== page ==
The newspapers have been quick to denounce the Liberal Democrats and imply that they are clearly fracturing with the creation of the “Liberal Left” that will be launched at the Spring Conference 2012. Alongside the occasionally maverick group Social Liberal Forum, such factionalism is both embraced and abhorred by members of this political party.
The Liberal Democrats have not had an easy two years; it takes a great deal of guts to pursue a pluralist agenda in what is essentially a two-party system which bases all of its ideals on empirical content only. The Conservative, and major partner, within the coalition, have being keen to follow the political science predictions of the coalition, viewing it almost surely is a thorn in their side as they move towards a majority government.
However, with the global economic crisis, with significant divide in wealth and a growing, and ageing, population, empiricism has little value. Rather than the obvious predictions of the Coalition in 2010; that the economy would pick up, the Conservatives would be able to sell the nationalised banks on a vast profit and take control of the government quickly and easily with the help of the Murdoch press, the Conservatives have had to develop some humility. Not only have they been forced to sell one bank at a loss, and the other one is not looking too good, but they are not seeing any growth and being forced into quantitative easing which they had vehemently criticised in opposition, but they are also now looking at further hung parliament in three years time. So much for empiricism.
The unhappiness within the party is demonstrated by tantrum-like behaviour from the far right and the Eurosceptics. However, a similar level of unhappiness is demonstrated within the Liberal Democrats, by creations on formal and informal bases, of factions.
There is nothing wrong with factionalism in principle. Indeed, the Liberal Democrats could learn a lot from not only their coalition partners but also from Labour as both parties encompass a range of factions that create identities depending on their true beliefs as opposed to the whole. The Conservative party has their 1922 committee and associated followers, the Thatcherite liberals, the Eurosceptics, and the more Traditionalists. The Labour Party had their own little groups, such as the Fabians, Compass and also the relevant Brownites and Blairites groupings alongside the Socialist Campaigners and Bennites. As the Liberal Democrat party has grown, both in elected and in non-elected members, their number of associated bodies must also grow. It is unnatural for everyone to the left of the fence to support complete nuclear disarmament for example.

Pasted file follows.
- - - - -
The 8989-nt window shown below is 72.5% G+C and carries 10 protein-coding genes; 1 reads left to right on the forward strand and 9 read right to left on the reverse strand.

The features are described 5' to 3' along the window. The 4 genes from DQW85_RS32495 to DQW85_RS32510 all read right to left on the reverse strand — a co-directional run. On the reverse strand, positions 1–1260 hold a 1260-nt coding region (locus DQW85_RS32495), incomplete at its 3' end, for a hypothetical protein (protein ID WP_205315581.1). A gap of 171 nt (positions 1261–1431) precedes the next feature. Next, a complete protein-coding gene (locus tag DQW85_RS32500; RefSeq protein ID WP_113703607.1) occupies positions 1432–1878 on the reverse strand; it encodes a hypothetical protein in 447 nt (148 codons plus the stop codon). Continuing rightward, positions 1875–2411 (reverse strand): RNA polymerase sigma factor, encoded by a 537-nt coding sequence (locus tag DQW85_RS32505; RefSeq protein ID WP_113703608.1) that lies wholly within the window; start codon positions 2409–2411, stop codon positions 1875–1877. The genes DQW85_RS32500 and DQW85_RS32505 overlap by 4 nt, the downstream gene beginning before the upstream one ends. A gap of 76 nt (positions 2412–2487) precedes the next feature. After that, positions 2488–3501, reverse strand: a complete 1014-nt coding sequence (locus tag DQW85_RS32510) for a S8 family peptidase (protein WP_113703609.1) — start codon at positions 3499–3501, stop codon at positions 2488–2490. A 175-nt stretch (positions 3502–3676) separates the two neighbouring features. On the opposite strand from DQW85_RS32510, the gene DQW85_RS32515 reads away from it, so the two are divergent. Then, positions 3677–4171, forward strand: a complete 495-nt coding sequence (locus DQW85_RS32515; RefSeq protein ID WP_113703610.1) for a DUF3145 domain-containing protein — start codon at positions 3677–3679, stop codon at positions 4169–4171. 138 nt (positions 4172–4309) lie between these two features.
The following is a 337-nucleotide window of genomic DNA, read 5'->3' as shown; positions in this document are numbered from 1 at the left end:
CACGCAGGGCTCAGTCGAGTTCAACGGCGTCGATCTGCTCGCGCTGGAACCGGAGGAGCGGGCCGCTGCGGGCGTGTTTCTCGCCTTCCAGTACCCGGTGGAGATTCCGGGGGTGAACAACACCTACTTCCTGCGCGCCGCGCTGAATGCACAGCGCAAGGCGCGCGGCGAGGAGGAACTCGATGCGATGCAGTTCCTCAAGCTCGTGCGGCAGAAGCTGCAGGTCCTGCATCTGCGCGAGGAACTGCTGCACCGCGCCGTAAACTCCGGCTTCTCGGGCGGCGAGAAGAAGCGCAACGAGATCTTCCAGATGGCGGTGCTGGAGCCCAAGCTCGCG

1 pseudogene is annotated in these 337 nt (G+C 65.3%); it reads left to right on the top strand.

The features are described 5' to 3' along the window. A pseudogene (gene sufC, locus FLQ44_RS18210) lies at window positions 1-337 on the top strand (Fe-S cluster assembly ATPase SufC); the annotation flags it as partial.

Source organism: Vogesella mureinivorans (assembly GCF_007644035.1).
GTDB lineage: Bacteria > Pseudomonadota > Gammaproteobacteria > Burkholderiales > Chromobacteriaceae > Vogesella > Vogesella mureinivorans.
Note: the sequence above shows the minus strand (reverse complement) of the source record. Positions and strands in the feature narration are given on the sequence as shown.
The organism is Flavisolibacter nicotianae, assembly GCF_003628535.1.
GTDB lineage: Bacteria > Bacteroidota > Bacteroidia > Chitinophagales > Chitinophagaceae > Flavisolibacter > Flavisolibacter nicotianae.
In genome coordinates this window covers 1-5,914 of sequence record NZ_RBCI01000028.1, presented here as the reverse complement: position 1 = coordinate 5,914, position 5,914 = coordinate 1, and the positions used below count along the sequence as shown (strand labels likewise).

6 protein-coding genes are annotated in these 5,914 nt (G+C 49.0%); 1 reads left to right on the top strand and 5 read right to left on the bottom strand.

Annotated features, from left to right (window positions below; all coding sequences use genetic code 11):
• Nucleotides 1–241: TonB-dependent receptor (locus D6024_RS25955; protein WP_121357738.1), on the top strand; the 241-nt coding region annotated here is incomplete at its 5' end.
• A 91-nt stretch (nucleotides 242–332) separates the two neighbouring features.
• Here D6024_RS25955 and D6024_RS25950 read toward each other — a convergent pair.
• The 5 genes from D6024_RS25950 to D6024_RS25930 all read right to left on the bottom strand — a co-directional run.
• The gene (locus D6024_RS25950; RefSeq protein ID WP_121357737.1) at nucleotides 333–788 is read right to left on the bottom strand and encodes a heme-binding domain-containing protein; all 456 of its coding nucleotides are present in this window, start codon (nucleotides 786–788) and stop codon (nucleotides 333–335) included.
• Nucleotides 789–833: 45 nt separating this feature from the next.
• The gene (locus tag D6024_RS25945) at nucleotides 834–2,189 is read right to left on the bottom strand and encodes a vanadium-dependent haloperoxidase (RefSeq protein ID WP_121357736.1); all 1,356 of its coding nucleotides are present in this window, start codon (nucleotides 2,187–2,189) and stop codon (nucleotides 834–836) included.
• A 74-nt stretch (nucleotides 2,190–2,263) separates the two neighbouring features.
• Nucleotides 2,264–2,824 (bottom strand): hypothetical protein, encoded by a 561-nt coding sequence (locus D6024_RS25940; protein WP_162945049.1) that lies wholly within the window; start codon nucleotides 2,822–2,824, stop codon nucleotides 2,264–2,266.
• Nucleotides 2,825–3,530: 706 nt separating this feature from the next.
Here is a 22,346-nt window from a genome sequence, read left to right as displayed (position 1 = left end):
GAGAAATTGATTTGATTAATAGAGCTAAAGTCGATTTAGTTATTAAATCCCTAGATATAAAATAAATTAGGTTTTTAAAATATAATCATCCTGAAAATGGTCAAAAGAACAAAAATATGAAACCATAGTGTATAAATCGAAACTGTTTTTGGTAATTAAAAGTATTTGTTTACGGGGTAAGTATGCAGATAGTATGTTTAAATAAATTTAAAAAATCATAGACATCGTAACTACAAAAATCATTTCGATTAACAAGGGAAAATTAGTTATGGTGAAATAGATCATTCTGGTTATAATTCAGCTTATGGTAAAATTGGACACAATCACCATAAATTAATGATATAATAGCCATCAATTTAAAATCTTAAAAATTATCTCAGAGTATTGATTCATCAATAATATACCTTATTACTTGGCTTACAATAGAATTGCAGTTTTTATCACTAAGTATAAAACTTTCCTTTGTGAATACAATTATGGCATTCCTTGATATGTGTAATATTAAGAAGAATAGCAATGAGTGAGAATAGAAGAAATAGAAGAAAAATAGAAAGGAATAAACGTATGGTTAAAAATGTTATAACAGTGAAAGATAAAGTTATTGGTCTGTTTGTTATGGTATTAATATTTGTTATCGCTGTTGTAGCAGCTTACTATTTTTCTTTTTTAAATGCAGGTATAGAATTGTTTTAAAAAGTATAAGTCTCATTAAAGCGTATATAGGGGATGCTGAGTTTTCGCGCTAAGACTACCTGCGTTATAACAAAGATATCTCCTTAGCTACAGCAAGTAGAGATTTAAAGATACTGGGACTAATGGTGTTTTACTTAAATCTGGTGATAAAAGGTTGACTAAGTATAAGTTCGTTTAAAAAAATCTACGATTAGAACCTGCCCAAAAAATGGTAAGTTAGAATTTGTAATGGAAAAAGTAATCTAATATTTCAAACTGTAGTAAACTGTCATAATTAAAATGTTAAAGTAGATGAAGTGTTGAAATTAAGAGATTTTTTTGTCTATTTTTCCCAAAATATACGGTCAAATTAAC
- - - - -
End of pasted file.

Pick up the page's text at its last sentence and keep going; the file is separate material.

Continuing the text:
The development of the Social Liberal Forum, a thorn in the side of the Orange Bookers as the centre left-rightists of the party are referred to and who form the majority of the Cabinet members, has caused enough so-called trouble. They have heavily contested the NHS Bill, heavily contested the Welfare Bill and helped to disrupt an entire conference by bringing Hugh Grant along.
Now we have the Liberal Left. This particulara murmeration of Liberal Democrats works on the premise that they are anti-coalition, therefore, in principle, they are anti-pluralism. Or, alternatively they are only anti-coalition with the Conservatives. Unlike the Social Liberal Forum, which seeks to open debate around policy developments, the Liberal Left is seeking to back the party into a corner.
Not only is there a risk of the factionalism descending into bickering amongst the party; alongside snide blog posts by more “economic facing Lib Dems” for example, there is a real risk that the party is effectively being divided and ruled by their own inability to focus on what is important to them. And when factionalism becomes bickering, as indeed such affiliated formations are in danger of becoming, the party is going to lose any merits it can gain from all of the extremely positive things they have done in the coalition.
On an official basis the largest problem about the “Liberal Left” is an organisation is it will upset the whips and the coalition agreement. People may be unhappy with what the Coalition is doing in principle, but they don’t make such striking statements on websites or conduct launches within their own federal boundaries. Indeed, this could constitute breaching the party’s own constitution of bringing the party into disrepute. This level of upset among the grassroots could then become upset amongst the ministers and subsequently across government. It is unlikely to get that far, but it should be noted that on the first event that the Liberal Left hosting, there is not one minister or MP attending as a speaker. Unlike the Social Liberal Forum which has elicited support from across the ministerial cabinet, the Liberal Left seems to be being left alone to fight amongst themselves.
With a prolific Mid-Term Review due within the party and within the coalition, perhaps the liberal left will be able to provide grassroots support for such a striking anti-coalition stance. However, the majority of the Liberal Democrats would benefit from turning the other cheek to tantrums that we generally only expect from the Conservative Euro Sceptics.
Kelly-Marie Blundell is a fundraising professional as well as keen political and feminist blogger. She is also an active member of the Liberal Democrats. On Twitter she is known as @PoliticalParry
What do you make of the unhappiness is demonstrated within the Liberal Democrats? Can factions be good thing? What do you think the future is for the Liberal Democrats?